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How ‘Chip ‘n Dale: Rescue Rangers’ writes a love letter to animation

1 min read

A comeback 30 years in the making, the Disney+ Original movie “Chip ‘n Dale: Rescue Rangers”—debuting Friday, May 20, exclusively on the streaming service—catches up with former Disney Afternoon television stars Chip (voice of John Mulaney) and Dale (voice of Andy Samberg) in modern-day Los Angeles.

It’s been decades since their hit TV series was canceled, and Chip now works as an insurance salesman, while Dale—who underwent CGI surgery—works the nostalgia convention circuit. Now, after one of their former cast mates disappears, Chip and Dale must repair their broken friendship and resume their Rescue Rangers detective personas to save him… before it’s too late.

Akiva Schaffer directs the hybrid live-action/CG animated action-comedy, and his reasons for doing so were threefold: “First, there was the technical aspect that intrigued me—learning the world of animation,” Schaffer says. “A lot of my friends make animated films, like Phil Lord and Christopher Miller, and I’ve always wanted to know how to do that. Second, I grew up with all these characters—especially from Disney Afternoon, which was a big part of my childhood. Third, the script was really funny. It was really inventive and self-aware. On a comedy level, I thought, ‘This is a funny movie that I’d actually want to see.’ It’s one of those the whole family can enjoy.”

KiKi Layne, who stars as rookie detective and “Rescue Rangers” superfan Ellie Whitfield, agrees, adding that “Chip ‘n Dale: Rescue Rangers” is “a love letter to the journey of animation. When you think of what cartoons and animated films first looked like and what they look like now, the film definitely speaks to that a lot. I think it’s something that will touch a lot of fans—not just fans of Chip and Dale, but fans of all animation.”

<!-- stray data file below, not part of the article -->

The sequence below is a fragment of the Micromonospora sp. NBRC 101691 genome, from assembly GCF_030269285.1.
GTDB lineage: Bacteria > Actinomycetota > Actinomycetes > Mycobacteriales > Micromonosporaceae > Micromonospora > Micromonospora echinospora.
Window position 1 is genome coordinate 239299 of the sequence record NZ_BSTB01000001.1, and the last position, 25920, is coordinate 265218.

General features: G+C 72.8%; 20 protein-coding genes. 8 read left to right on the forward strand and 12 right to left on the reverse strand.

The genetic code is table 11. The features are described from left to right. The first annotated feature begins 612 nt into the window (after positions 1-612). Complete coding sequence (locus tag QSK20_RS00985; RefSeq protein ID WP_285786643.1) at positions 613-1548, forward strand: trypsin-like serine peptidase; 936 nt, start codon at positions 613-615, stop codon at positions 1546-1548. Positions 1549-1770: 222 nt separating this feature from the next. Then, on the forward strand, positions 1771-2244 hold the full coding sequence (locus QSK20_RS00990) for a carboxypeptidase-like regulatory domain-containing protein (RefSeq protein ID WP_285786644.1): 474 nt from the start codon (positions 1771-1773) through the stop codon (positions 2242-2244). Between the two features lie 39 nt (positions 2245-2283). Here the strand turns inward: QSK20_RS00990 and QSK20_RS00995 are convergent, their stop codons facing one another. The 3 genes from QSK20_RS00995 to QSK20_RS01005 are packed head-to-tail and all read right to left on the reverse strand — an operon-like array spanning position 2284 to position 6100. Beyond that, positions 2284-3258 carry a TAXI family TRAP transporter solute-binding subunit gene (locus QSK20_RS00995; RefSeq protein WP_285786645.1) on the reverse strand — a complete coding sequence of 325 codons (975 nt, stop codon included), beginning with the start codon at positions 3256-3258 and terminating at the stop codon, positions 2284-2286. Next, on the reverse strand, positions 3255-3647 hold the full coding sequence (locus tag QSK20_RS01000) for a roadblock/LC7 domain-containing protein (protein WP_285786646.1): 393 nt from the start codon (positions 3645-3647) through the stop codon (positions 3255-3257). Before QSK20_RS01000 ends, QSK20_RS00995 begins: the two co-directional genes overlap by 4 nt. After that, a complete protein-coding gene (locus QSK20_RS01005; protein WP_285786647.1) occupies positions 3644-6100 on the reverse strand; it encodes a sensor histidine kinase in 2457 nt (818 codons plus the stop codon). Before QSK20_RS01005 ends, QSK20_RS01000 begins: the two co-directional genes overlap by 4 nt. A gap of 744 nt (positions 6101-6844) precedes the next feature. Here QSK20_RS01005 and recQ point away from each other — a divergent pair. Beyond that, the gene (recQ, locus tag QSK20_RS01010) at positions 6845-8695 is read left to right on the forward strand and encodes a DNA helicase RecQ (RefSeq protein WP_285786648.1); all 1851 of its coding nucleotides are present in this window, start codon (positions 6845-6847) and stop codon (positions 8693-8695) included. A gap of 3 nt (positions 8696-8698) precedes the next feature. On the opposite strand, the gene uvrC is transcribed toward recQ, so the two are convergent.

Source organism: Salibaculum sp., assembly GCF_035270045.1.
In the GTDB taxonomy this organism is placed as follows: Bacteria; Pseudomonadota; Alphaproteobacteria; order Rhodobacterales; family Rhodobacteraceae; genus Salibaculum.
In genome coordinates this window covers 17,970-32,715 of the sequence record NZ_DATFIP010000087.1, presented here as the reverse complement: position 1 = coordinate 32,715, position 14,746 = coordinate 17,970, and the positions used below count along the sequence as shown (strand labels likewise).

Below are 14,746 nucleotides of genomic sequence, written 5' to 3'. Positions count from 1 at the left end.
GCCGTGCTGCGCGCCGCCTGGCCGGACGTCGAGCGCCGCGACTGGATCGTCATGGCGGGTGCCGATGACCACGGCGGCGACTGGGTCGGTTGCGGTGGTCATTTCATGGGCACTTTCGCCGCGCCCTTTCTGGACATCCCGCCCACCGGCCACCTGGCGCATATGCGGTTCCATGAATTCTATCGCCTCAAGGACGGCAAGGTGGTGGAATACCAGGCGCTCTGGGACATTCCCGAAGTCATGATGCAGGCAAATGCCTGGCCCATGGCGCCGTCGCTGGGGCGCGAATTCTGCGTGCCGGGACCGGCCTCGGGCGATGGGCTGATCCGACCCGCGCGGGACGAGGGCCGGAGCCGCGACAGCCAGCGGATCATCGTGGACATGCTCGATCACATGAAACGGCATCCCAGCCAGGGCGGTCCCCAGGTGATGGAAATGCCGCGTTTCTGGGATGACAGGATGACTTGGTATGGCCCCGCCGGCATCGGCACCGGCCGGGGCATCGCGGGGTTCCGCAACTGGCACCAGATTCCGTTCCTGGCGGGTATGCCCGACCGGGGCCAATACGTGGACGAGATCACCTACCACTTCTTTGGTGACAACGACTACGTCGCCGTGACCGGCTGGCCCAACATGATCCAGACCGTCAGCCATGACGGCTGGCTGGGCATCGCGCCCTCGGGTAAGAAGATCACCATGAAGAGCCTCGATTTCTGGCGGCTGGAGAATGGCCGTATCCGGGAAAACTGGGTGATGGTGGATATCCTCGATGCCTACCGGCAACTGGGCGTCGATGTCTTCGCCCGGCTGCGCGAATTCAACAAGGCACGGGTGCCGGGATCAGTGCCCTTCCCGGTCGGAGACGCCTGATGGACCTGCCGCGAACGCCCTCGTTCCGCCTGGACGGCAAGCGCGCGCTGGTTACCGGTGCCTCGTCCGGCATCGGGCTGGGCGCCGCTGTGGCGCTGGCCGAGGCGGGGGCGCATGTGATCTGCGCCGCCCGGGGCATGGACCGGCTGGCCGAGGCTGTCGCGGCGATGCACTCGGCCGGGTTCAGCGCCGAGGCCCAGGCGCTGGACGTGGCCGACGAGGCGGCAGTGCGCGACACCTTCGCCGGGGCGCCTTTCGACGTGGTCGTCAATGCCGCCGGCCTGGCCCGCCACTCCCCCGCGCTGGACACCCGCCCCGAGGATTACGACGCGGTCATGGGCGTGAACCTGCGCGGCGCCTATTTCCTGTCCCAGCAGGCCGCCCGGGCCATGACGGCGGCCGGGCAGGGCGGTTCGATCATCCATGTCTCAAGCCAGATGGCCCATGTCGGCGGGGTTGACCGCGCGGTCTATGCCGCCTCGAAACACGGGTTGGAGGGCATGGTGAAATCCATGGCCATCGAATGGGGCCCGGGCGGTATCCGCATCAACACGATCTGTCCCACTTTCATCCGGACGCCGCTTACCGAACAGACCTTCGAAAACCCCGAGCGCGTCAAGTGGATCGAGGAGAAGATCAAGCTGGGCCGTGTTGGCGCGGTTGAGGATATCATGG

Indeed, from Claymation to 3D animation, “Chip ‘n Dale: Rescue Rangers” has a bit of everything. “I think the way we comment on animation and its changing styles plays into the plot so well and so organically,” Mulaney says. “Those two themes really coexist—the changes in the characters and the animation. It’s a cool, poignant tie-in.”

“Chip ‘n Dale: Rescue Rangers” is chock full of animation cameos, from Scrooge McDuck to Roger Rabbit. “I saw ‘Who Framed Roger Rabbit’ in theaters, and it was probably the coolest thing I’ve ever seen in my life,” Schaffer says. “Who would’ve thought that one day I’d be in a recording studio with Charles Fleischer voicing Roger Rabbit?” In crafting his love letter to animation, Shaffer says he sought out “legacy people for voice work, for character work, and for artist work” whenever possible. “That was always my first ask.”

“Chip ‘n Dale: Rescue Rangers” is streaming now, only on Disney+.

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